How can the ethnography of native Amazonia help us to expose and transcend modernist illusions? I believe that to understand Amazonian ontologies in terms of how artifacts are incorporated into the social organization of subject–object transformations can shed light on the specific way in which modern people tend to perceive the agency of their technology. Descola (2013: 405) concludes his book Beyond nature and culture with the assertion that “it would be mistaken to think that the Indians of Amazonia, the Australian Aboriginals, or the monks of Tibet can bring us a deeper wisdom for the present time than the shaky naturalism of late modernity.” I agree, of course, that their ontologies cannot be transferred and applied to the predicaments of modern life, but I am convinced that a familiarity with the different ways in which humans can relate to material artifacts increases our capacity to critically scrutinize our own constructions of technology. In fact, I suspect that crosscultural variation in the way humans relate to artifacts could also be analyzed structurally and typologically as “a finite group of transformations,” much as Descola has done regarding what he calls “the social objectivation” of nonhuman nature. One parameter to investigate might be various modes of understanding the relations between objects and the metabolic flows which generate them. Other parameters might include modes of understanding artifactual agency: whether it requires human delegation, whether it presupposes human beliefs, and whether it implies personhood and intentionality or merely posits soulless causation.
A tenacious illusion of Enlightenment thought is that a boundary can be drawn between material forms and the relations which generate them, and that it is only the latter that can be contested, negotiated, and transformed. I think this kind of distinction—the reification of things—is more problematic than the distinction between “natural” and “societal” aspects. It is the essence of fetishism. The “moderns” generally perceive tangible objects as given, and as separate from the invisible networks of relations in which they are embedded. Such distinctions alienate humans from nonhuman nature as well as from the products of their labor, because both are perceived as categories of autonomous objects rather than as manifestations of relations. What our technological fetishism obscures from view is that it is as misleading to imagine machines as independent of global price relations and resource flows as it is to imagine organisms as independent of their environments.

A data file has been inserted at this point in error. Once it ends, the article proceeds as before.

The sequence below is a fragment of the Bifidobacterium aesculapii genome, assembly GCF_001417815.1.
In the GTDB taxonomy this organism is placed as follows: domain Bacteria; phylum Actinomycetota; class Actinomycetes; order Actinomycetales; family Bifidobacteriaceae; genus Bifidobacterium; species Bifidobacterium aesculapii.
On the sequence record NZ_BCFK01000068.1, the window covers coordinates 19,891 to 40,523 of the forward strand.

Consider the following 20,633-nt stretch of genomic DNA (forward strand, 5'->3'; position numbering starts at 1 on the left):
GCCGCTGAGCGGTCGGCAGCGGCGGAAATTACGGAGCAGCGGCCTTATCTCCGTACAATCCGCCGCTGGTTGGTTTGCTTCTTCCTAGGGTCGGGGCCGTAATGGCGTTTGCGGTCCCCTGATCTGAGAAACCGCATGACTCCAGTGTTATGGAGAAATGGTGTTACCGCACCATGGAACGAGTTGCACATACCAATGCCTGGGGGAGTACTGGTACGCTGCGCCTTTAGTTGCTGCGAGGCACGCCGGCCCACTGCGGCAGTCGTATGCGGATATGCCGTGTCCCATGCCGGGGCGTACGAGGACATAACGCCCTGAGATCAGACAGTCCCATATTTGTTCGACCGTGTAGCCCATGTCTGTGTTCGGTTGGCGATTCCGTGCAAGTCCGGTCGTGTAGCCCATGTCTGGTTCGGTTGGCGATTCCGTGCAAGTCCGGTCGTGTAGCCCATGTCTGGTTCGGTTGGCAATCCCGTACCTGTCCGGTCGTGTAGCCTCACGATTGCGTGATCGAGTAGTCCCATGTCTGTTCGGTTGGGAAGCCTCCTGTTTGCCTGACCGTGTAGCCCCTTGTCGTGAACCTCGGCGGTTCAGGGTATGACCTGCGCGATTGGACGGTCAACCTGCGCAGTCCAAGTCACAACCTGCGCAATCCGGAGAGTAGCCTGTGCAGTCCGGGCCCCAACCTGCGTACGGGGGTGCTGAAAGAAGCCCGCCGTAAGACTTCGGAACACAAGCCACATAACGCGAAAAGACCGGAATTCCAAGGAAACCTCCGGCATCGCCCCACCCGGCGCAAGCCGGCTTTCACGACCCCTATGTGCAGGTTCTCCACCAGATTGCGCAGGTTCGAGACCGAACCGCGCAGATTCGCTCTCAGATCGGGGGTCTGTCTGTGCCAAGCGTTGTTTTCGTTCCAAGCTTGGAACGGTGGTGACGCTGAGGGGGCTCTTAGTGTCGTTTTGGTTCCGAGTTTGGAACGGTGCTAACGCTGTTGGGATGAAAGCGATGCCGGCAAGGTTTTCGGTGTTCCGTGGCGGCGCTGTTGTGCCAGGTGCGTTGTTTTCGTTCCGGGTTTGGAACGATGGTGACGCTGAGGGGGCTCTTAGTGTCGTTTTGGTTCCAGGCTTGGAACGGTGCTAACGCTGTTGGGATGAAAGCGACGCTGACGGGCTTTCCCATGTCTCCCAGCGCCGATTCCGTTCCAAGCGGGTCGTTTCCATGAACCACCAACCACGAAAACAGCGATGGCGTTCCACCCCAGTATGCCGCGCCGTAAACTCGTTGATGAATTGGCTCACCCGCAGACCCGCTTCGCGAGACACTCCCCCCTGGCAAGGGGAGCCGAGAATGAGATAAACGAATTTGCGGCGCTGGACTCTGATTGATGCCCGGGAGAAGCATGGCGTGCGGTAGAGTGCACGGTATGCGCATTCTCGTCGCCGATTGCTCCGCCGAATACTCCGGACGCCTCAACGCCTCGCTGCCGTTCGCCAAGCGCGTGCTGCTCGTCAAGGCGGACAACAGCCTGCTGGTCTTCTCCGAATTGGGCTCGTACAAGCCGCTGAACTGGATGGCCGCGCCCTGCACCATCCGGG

How do we deal with the role of human perceptions in granting agency to “things”? To illustrate the second set of parameters I mentioned, it will suffice to acknowledge that both keys and coins have been delegated agency, but of different kinds. Such little pieces of metal can be crucial in providing access to resources, whether by physically opening doors, or by social persuasion. The way these metal objects are shaped—whether as keys or coins—has for centuries determined whether they operate as technology or through magic.6 Coins and keys illustrate how social relations of power are delegated in different ways to material artifacts. They exemplify how such delegation can either be dependent on, or independent of, subjective human perceptions. They thus make very tangible the distinction that John Maynard Keynes long ago made between “organic” and “atomic” propositions, the truth of the former depending on “the beliefs of agents,” whereas the truth of the latter is independent of any such beliefs (Marglin 1990: 15). It is with this distinction in mind that I would now like to compare the operation of modern technologies with native Amazonian uses of artifacts, as elucidated in Fernando Santos-Granero’s (2009a) edited volume on The occult life of things.